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Date: 2015
Abstract: Commemorating the seventy-year anniversary of the Holocaust in Hungary, this book focuses on current practices in teaching the Holocaust. In June 2014, at a conference co-organised by the Tom Lantos Institute, a group of professors, scholars, museum directors, and activists involved in memorial projects met at Central European University (CEU) in Budapest, Hungary, to discuss the future of Holocaust Studies. This subsequent book publication considers the potential of Holocaust memorialization and memory work to serve as a catalyst for addressing discrimination today by exploring different innovative teaching practices in higher education as well as bold and creative civic and institutional initiatives. The authors who contributed to this book project come from across Europe and North America and their work showcases new directions in Holocaust education and commemoration. TABLE OF CONTENTS INTRODUCTIONS Anna-Mária Bíró Introduction 6 John Shattuck Introduction 7 Andrea Pető and Helga Thorson Introduction: The Future of Holocaust Memorialization 8 PART 1 Institutional Perspectives and Challenges 11 Paul Shapiro Facing the Facts of the Holocaust: The Challenges and the Cost of Failure 12 Karen Jungblut The Future of Holocaust Memorialization: Institutional Perspectives and Challenges 16 Holocaust Discourses Now 21 Cecilie Felicia Stokholm Banke Teaching the Holocaust as Part of Local History: The Case of Denmark 22 Klas-Göran Karlsson Holocaust History and Historical Learning 29 John C. Swanson Returning to History: Memory and Holocaust Education 35 PART 2 Benefits and Challenges of Digital Resources 41 Helga Dorner, Edit Jeges, and Andrea Pető New Ways of Seeing: Digital Testimonies, Reflective Inquiry, and Video Pedagogy in a Graduate Seminar 42 Elizabeth Anthony The Digital Transformation of the International Tracing Service Digital Collection 46 Working against Prejudice and Hate 53 Ildikó Barna Introducing a New Subject in a Challenging Environment among Students of Military Sciences, Public Administration, and Law Enforcement in Hungary: A Case Study 54 Heike Radvan Facing Current Anti-Semitism, Racism, and Neo-Nazism: Talking about the Holocaust in Local Initiatives in East Germany 60 Charlotte Schallié The Case of Feincost Adam©: Confronting Antisemitism through Creative Memory Work 65 Rethinking Pedagogical Practices Annamaria Orla-Bukowska Remembering Righteousness: Transnational Touchstones in the International Classroom 72 Helga Thorson and Andrea van Noord Stories from the Past, Creative Representations of the Future: Inter-Cultural Exchange, the Possibility of Inter-Generational Communication, and the Future of Holocaust Studies 80 Local Initiatives in Commemorating the Holocaust Barbara Kintaert Shedding Light on the Past: Digging for Information and Grassroots Memorialization 88 Borbála Klacsmann Memory Walk: History through Monuments 100 Gabor Kalman Filming the Past for the Present 105 About the Authors 1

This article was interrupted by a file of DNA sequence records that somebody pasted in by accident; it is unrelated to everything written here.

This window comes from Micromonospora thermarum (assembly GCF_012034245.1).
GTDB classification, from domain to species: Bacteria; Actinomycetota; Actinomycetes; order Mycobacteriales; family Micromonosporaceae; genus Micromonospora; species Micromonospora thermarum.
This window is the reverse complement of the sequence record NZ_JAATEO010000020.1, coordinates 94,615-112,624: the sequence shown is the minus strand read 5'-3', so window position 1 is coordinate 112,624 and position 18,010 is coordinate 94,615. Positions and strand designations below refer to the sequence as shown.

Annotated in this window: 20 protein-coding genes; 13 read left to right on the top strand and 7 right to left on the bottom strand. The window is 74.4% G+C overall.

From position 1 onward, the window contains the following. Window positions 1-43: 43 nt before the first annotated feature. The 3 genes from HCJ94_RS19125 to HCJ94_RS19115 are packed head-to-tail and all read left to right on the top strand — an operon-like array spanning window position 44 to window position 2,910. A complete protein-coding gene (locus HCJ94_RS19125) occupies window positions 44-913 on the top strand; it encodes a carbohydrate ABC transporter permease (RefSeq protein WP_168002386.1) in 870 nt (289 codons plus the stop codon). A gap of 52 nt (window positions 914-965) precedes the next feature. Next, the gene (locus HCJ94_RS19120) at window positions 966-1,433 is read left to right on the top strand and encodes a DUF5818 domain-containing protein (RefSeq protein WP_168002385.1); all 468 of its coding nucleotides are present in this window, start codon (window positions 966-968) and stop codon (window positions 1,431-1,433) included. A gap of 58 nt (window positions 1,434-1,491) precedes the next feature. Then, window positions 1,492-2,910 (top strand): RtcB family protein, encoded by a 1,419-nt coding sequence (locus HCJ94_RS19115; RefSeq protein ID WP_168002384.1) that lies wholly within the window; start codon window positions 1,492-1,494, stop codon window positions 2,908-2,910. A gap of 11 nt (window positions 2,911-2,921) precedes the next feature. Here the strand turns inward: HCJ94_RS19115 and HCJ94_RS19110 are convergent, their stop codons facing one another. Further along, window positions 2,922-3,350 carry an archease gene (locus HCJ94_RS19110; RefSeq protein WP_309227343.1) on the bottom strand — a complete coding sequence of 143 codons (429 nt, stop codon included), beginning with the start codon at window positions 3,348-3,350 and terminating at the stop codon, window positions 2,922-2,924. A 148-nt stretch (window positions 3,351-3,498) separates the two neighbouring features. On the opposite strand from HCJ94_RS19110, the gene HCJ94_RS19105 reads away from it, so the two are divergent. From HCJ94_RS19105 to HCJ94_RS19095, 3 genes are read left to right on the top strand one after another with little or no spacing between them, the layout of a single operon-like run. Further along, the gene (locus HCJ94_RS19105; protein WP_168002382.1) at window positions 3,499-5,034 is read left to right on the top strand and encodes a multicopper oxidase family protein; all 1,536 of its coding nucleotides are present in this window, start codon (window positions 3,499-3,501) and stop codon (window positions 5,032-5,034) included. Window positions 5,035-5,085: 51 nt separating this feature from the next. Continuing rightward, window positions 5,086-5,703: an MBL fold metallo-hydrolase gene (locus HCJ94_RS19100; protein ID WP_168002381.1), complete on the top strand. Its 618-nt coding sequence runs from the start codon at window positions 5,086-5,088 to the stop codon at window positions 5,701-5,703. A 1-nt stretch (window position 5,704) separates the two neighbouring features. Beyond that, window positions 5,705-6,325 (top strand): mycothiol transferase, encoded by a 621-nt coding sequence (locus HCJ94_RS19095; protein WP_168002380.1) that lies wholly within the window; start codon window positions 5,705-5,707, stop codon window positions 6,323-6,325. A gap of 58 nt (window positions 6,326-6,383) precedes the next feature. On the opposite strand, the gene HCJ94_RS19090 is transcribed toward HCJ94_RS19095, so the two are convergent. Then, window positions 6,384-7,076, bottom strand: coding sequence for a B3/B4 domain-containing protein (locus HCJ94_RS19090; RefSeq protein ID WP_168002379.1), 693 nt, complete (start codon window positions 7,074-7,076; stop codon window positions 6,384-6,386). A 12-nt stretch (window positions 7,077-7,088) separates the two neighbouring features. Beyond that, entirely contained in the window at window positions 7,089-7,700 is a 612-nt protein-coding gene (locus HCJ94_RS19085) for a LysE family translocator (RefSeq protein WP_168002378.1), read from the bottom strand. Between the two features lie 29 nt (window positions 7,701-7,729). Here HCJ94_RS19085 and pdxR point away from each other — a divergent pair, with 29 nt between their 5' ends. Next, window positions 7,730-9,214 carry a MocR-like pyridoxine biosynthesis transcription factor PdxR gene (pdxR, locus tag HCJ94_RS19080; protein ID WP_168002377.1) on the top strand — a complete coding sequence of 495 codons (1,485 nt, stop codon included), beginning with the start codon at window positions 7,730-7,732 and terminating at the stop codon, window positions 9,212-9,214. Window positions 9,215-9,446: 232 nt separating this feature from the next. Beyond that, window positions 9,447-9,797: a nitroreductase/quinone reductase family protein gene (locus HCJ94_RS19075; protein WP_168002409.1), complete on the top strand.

Date: 2013
Abstract: Despite the Holocaust’s profound impact on the history of Eastern Europe, the communist regimes successfully repressed public discourse about and memory of this tragedy. Since the collapse of communism in 1989, however, this has changed. Not only has a wealth of archival sources become available, but there have also been oral history projects and interviews recording the testimonies of eyewitnesses who experienced the Holocaust as children and young adults. Recent political, social, and cultural developments have facilitated a more nuanced and complex understanding of the continuities and discontinuities in representations of the Holocaust. People are beginning to realize the significant role that memory of Holocaust plays in contemporary discussions of national identity in Eastern Europe.